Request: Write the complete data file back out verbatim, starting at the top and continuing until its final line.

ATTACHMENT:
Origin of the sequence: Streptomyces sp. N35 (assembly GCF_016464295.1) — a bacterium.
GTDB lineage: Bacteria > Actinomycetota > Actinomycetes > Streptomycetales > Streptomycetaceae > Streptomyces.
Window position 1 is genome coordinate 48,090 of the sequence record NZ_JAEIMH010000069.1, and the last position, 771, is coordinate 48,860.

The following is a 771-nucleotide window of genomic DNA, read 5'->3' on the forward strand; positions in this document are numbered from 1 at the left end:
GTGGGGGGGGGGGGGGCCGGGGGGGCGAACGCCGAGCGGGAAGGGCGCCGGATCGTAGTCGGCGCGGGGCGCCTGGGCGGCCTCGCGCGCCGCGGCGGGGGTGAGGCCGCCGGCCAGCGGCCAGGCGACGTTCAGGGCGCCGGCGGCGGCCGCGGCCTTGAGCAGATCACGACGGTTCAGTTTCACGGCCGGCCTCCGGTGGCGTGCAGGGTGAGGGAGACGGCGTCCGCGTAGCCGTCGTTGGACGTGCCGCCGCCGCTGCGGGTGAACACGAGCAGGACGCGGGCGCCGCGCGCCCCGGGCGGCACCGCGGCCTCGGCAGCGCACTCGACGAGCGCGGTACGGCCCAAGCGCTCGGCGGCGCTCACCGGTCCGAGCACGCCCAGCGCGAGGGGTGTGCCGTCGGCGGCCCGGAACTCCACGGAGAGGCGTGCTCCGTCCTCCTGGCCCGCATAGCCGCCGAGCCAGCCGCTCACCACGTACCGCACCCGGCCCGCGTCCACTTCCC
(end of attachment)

Origin of the sequence: Streptomyces sp. N35 (assembly GCF_016464295.1) — a bacterium.
GTDB lineage: Bacteria > Actinomycetota > Actinomycetes > Streptomycetales > Streptomycetaceae > Streptomyces.
Window position 1 is genome coordinate 48,090 of the sequence record NZ_JAEIMH010000069.1, and the last position, 771, is coordinate 48,860.

The following is a 771-nucleotide window of genomic DNA, read 5'->3' on the forward strand; positions in this document are numbered from 1 at the left end:
GTGGGGGGGGGGGGGGCCGGGGGGGCGAACGCCGAGCGGGAAGGGCGCCGGATCGTAGTCGGCGCGGGGCGCCTGGGCGGCCTCGCGCGCCGCGGCGGGGGTGAGGCCGCCGGCCAGCGGCCAGGCGACGTTCAGGGCGCCGGCGGCGGCCGCGGCCTTGAGCAGATCACGACGGTTCAGTTTCACGGCCGGCCTCCGGTGGCGTGCAGGGTGAGGGAGACGGCGTCCGCGTAGCCGTCGTTGGACGTGCCGCCGCCGCTGCGGGTGAACACGAGCAGGACGCGGGCGCCGCGCGCCCCGGGCGGCACCGCGGCCTCGGCAGCGCACTCGACGAGCGCGGTACGGCCCAAGCGCTCGGCGGCGCTCACCGGTCCGAGCACGCCCAGCGCGAGGGGTGTGCCGTCGGCGGCCCGGAACTCCACGGAGAGGCGTGCTCCGTCCTCCTGGCCCGCATAGCCGCCGAGCCAGCCGCTCACCACGTACCGCACCCGGCCCGCGTCCACTTCCC